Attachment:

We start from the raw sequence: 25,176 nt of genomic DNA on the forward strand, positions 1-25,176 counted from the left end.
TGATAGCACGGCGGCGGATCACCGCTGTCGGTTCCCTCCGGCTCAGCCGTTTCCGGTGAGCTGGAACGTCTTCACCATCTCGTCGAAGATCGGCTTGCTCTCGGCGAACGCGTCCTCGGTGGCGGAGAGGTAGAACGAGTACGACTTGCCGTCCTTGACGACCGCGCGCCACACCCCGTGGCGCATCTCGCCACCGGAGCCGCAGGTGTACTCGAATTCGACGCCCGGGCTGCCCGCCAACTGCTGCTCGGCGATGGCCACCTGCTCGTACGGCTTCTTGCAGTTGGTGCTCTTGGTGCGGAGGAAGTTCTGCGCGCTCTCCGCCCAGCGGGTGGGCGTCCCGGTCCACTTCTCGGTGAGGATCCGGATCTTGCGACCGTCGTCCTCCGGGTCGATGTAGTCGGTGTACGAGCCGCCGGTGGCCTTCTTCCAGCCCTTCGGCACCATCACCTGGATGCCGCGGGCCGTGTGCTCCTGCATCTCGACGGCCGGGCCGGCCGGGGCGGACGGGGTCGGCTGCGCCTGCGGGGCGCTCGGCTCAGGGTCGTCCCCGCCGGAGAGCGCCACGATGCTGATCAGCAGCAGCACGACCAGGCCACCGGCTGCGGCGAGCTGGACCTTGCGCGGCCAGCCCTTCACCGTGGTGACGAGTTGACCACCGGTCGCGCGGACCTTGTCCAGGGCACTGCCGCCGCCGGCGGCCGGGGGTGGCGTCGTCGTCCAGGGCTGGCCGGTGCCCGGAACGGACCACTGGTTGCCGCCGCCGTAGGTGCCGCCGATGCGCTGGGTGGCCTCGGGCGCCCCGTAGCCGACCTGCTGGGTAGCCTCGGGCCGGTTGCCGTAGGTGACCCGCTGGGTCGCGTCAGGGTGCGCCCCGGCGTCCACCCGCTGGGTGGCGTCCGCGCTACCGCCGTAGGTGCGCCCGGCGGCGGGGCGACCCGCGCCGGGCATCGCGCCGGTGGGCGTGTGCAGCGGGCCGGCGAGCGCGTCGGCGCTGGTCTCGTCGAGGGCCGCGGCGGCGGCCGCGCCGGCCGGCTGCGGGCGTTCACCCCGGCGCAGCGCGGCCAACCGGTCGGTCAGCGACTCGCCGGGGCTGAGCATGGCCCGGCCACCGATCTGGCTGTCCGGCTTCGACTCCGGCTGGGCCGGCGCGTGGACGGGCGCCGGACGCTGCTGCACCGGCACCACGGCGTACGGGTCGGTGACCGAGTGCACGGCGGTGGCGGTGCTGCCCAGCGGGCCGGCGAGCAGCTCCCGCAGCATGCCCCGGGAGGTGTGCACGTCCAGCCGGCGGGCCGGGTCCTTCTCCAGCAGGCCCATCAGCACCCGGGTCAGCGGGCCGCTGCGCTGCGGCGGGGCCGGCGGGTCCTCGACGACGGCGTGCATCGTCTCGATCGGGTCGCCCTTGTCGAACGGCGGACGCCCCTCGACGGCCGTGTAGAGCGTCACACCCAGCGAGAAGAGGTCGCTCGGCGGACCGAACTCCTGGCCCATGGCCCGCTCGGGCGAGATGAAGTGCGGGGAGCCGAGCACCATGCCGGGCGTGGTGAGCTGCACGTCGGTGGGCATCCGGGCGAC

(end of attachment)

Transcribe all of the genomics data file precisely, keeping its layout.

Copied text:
We start from the raw sequence: 25,176 nt of genomic DNA on the forward strand, positions 1-25,176 counted from the left end.
TGATAGCACGGCGGCGGATCACCGCTGTCGGTTCCCTCCGGCTCAGCCGTTTCCGGTGAGCTGGAACGTCTTCACCATCTCGTCGAAGATCGGCTTGCTCTCGGCGAACGCGTCCTCGGTGGCGGAGAGGTAGAACGAGTACGACTTGCCGTCCTTGACGACCGCGCGCCACACCCCGTGGCGCATCTCGCCACCGGAGCCGCAGGTGTACTCGAATTCGACGCCCGGGCTGCCCGCCAACTGCTGCTCGGCGATGGCCACCTGCTCGTACGGCTTCTTGCAGTTGGTGCTCTTGGTGCGGAGGAAGTTCTGCGCGCTCTCCGCCCAGCGGGTGGGCGTCCCGGTCCACTTCTCGGTGAGGATCCGGATCTTGCGACCGTCGTCCTCCGGGTCGATGTAGTCGGTGTACGAGCCGCCGGTGGCCTTCTTCCAGCCCTTCGGCACCATCACCTGGATGCCGCGGGCCGTGTGCTCCTGCATCTCGACGGCCGGGCCGGCCGGGGCGGACGGGGTCGGCTGCGCCTGCGGGGCGCTCGGCTCAGGGTCGTCCCCGCCGGAGAGCGCCACGATGCTGATCAGCAGCAGCACGACCAGGCCACCGGCTGCGGCGAGCTGGACCTTGCGCGGCCAGCCCTTCACCGTGGTGACGAGTTGACCACCGGTCGCGCGGACCTTGTCCAGGGCACTGCCGCCGCCGGCGGCCGGGGGTGGCGTCGTCGTCCAGGGCTGGCCGGTGCCCGGAACGGACCACTGGTTGCCGCCGCCGTAGGTGCCGCCGATGCGCTGGGTGGCCTCGGGCGCCCCGTAGCCGACCTGCTGGGTAGCCTCGGGCCGGTTGCCGTAGGTGACCCGCTGGGTCGCGTCAGGGTGCGCCCCGGCGTCCACCCGCTGGGTGGCGTCCGCGCTACCGCCGTAGGTGCGCCCGGCGGCGGGGCGACCCGCGCCGGGCATCGCGCCGGTGGGCGTGTGCAGCGGGCCGGCGAGCGCGTCGGCGCTGGTCTCGTCGAGGGCCGCGGCGGCGGCCGCGCCGGCCGGCTGCGGGCGTTCACCCCGGCGCAGCGCGGCCAACCGGTCGGTCAGCGACTCGCCGGGGCTGAGCATGGCCCGGCCACCGATCTGGCTGTCCGGCTTCGACTCCGGCTGGGCCGGCGCGTGGACGGGCGCCGGACGCTGCTGCACCGGCACCACGGCGTACGGGTCGGTGACCGAGTGCACGGCGGTGGCGGTGCTGCCCAGCGGGCCGGCGAGCAGCTCCCGCAGCATGCCCCGGGAGGTGTGCACGTCCAGCCGGCGGGCCGGGTCCTTCTCCAGCAGGCCCATCAGCACCCGGGTCAGCGGGCCGCTGCGCTGCGGCGGGGCCGGCGGGTCCTCGACGACGGCGTGCATCGTCTCGATCGGGTCGCCCTTGTCGAACGGCGGACGCCCCTCGACGGCCGTGTAGAGCGTCACACCCAGCGAGAAGAGGTCGCTCGGCGGACCGAACTCCTGGCCCATGGCCCGCTCGGGCGAGATGAAGTGCGGGGAGCCGAGCACCATGCCGGGCGTGGTGAGCTGCACGTCGGTGGGCATCCGGGCGAC